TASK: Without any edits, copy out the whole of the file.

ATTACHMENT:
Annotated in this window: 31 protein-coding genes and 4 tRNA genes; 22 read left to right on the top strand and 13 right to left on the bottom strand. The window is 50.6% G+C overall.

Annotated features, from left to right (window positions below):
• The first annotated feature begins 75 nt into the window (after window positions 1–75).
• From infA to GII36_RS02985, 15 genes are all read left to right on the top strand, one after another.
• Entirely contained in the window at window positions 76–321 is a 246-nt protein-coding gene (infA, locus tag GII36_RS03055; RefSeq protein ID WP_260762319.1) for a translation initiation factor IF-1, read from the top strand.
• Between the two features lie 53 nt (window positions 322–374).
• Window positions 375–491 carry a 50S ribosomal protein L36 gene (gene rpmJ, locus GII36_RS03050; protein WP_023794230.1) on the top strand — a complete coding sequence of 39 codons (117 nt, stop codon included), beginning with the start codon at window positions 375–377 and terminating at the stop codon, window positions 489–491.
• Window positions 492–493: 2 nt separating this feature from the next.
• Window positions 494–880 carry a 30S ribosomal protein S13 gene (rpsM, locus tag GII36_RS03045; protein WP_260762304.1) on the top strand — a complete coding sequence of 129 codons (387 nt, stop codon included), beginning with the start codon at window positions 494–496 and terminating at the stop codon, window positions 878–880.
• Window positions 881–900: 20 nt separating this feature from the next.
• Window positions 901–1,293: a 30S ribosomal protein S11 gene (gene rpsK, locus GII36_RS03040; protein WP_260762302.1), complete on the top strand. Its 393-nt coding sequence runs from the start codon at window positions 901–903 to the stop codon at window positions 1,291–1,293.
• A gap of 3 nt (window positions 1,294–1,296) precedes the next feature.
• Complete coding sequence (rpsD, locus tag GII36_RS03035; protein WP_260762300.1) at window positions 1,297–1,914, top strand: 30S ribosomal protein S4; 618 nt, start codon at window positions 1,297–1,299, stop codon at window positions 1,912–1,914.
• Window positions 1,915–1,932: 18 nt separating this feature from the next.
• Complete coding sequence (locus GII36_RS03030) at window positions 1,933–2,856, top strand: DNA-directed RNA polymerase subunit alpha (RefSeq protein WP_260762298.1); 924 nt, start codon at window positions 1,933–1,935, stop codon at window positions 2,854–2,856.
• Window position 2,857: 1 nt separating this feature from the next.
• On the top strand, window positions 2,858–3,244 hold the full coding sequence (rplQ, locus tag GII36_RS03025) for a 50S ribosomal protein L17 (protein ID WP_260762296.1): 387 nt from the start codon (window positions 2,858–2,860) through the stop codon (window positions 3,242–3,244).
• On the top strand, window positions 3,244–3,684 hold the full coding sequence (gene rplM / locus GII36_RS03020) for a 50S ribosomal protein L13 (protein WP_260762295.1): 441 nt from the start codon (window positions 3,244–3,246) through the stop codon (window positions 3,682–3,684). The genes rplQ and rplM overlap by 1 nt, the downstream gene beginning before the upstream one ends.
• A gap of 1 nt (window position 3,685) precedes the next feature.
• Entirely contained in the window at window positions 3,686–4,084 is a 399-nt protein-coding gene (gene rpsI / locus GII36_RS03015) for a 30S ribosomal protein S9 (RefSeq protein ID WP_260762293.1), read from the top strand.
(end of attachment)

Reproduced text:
Annotated in this window: 31 protein-coding genes and 4 tRNA genes; 22 read left to right on the top strand and 13 right to left on the bottom strand. The window is 50.6% G+C overall.

Annotated features, from left to right (window positions below):
• The first annotated feature begins 75 nt into the window (after window positions 1–75).
• From infA to GII36_RS02985, 15 genes are all read left to right on the top strand, one after another.
• Entirely contained in the window at window positions 76–321 is a 246-nt protein-coding gene (infA, locus tag GII36_RS03055; RefSeq protein ID WP_260762319.1) for a translation initiation factor IF-1, read from the top strand.
• Between the two features lie 53 nt (window positions 322–374).
• Window positions 375–491 carry a 50S ribosomal protein L36 gene (gene rpmJ, locus GII36_RS03050; protein WP_023794230.1) on the top strand — a complete coding sequence of 39 codons (117 nt, stop codon included), beginning with the start codon at window positions 375–377 and terminating at the stop codon, window positions 489–491.
• Window positions 492–493: 2 nt separating this feature from the next.
• Window positions 494–880 carry a 30S ribosomal protein S13 gene (rpsM, locus tag GII36_RS03045; protein WP_260762304.1) on the top strand — a complete coding sequence of 129 codons (387 nt, stop codon included), beginning with the start codon at window positions 494–496 and terminating at the stop codon, window positions 878–880.
• Window positions 881–900: 20 nt separating this feature from the next.
• Window positions 901–1,293: a 30S ribosomal protein S11 gene (gene rpsK, locus GII36_RS03040; protein WP_260762302.1), complete on the top strand. Its 393-nt coding sequence runs from the start codon at window positions 901–903 to the stop codon at window positions 1,291–1,293.
• A gap of 3 nt (window positions 1,294–1,296) precedes the next feature.
• Complete coding sequence (rpsD, locus tag GII36_RS03035; protein WP_260762300.1) at window positions 1,297–1,914, top strand: 30S ribosomal protein S4; 618 nt, start codon at window positions 1,297–1,299, stop codon at window positions 1,912–1,914.
• Window positions 1,915–1,932: 18 nt separating this feature from the next.
• Complete coding sequence (locus GII36_RS03030) at window positions 1,933–2,856, top strand: DNA-directed RNA polymerase subunit alpha (RefSeq protein WP_260762298.1); 924 nt, start codon at window positions 1,933–1,935, stop codon at window positions 2,854–2,856.
• Window position 2,857: 1 nt separating this feature from the next.
• On the top strand, window positions 2,858–3,244 hold the full coding sequence (rplQ, locus tag GII36_RS03025) for a 50S ribosomal protein L17 (protein ID WP_260762296.1): 387 nt from the start codon (window positions 2,858–2,860) through the stop codon (window positions 3,242–3,244).
• On the top strand, window positions 3,244–3,684 hold the full coding sequence (gene rplM / locus GII36_RS03020) for a 50S ribosomal protein L13 (protein WP_260762295.1): 441 nt from the start codon (window positions 3,244–3,246) through the stop codon (window positions 3,682–3,684). The genes rplQ and rplM overlap by 1 nt, the downstream gene beginning before the upstream one ends.
• A gap of 1 nt (window position 3,685) precedes the next feature.
• Entirely contained in the window at window positions 3,686–4,084 is a 399-nt protein-coding gene (gene rpsI / locus GII36_RS03015) for a 30S ribosomal protein S9 (RefSeq protein ID WP_260762293.1), read from the top strand.